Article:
Fitch: FHFA Final Capital Rules Supportive of Credit for Fannie, Freddie
Fitch Ratings, New York, said the Federal Housing Finance Agency recent adoption of final regulations requiring the submission of annual capital plans and new public risk disclosures for Fannie Mae and Freddie Mac are creditor positive.
“The new regulations provide a transparent capital framework for stakeholders as seen at larger, more complex U.S. banks under Basel III quarterly disclosure requirements,” Fitch said.
On May 26, FHFA finalized tenets for quarterly and annually quantitative and qualitative disclosures related to the GSEs’ risk management and corporate governance. The final ruling establishes capital structure requirements and buffers under the standardized approach for the GSEs. Separately, on June 1, the regulator published a final rule that amended the Enterprise Regulatory Capital Framework by requiring the GSEs to submit annual capital plans to the FHFA and provide prior notice for certain capital actions. The final rule also incorporates the stress capital buffer determination from the ERCF into the capital planning process. Implementation of both rules takes effect 2023, with GSEs to submit their first capital plans by May 20, 2023.
The combined required capital for Fannie and Freddie is between $250 billion and $300 billion, well above current capital levels. The combined GSEs’ net worth was $84 billion as of 1Q22. In a reasonably supportive economic environment, the two can generate net income of $15 to $20 billion per year through organic generation, although income could be pressured by prolonged challenging economic conditions. “This ignores the fact that the GSEs still technically owe the U.S. Treasury over $200 billion collectively under the liquidation preference of the Treasury’s senior preferred stock,” Fitch said.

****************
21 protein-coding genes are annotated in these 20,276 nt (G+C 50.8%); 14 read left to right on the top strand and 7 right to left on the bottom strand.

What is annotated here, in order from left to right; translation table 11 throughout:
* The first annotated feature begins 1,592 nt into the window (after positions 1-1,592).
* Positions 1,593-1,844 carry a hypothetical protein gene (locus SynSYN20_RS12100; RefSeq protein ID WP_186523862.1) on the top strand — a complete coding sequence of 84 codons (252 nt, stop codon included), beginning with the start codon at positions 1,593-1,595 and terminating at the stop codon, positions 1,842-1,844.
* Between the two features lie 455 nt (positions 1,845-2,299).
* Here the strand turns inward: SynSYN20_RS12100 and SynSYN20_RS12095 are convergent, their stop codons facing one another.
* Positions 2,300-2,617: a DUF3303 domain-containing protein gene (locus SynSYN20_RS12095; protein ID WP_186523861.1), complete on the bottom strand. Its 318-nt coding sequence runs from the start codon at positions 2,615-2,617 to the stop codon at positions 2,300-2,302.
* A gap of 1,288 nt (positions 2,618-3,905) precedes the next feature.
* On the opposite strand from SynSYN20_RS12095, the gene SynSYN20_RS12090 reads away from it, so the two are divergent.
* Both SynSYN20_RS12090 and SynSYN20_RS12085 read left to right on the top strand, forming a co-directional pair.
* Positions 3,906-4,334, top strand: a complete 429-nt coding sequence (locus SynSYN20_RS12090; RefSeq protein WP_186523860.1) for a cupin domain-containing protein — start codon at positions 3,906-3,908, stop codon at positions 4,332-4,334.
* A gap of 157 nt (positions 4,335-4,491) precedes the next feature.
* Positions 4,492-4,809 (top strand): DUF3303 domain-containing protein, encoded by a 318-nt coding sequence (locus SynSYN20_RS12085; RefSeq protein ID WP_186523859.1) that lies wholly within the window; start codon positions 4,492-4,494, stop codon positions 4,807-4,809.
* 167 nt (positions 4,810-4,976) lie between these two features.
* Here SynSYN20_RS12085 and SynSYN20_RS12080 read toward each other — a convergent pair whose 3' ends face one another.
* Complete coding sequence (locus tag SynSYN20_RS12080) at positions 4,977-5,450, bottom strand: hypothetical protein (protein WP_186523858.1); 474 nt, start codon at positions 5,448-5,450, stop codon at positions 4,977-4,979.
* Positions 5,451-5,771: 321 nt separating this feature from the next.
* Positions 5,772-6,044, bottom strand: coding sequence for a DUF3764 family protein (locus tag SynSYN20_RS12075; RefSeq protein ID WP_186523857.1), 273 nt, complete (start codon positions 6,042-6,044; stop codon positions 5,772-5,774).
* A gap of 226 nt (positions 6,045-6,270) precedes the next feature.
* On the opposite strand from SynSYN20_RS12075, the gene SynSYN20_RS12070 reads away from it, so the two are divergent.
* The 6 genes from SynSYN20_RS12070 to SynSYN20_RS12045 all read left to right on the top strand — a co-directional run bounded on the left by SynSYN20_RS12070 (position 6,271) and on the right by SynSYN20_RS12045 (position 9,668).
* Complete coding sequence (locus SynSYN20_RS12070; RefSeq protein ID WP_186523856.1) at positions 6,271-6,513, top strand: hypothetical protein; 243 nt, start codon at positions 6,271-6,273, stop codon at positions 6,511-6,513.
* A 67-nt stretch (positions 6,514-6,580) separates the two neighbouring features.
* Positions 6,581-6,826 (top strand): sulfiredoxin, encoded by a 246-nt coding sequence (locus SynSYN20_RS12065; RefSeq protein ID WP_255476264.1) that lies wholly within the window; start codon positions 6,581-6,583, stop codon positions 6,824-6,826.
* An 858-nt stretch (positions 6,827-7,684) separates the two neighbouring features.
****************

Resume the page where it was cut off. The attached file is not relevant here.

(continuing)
Capital plans are to include an assessment of the expected sources and uses of capital over the planning horizon, including projected revenues, expenses, losses, reserves, and pro-forma capital internal and FHFA scenarios. Also required are discussion of how each GSE will maintain sufficient capital commensurate with business risks and under expected and stressful conditions and how any expected changes to business plans would likely materially affect GSE capital adequacy or liquidity.
Fitch said the required static stress capital buffer floor of 0.75% of adjusted total assets included in the final capital planning rule is consistent with the ERCF proposal in December 2020. The calculated stress capital buffer in any given year would include four quarters of planned common stock dividends, “which is somewhat irrelevant given the enterprises are currently not contemplating paying a dividend,” it said.
“Fitch believes Fannie and Freddie have continued to execute on their mission to provide liquidity, stability and affordability to the housing finance industry,” the analysis said.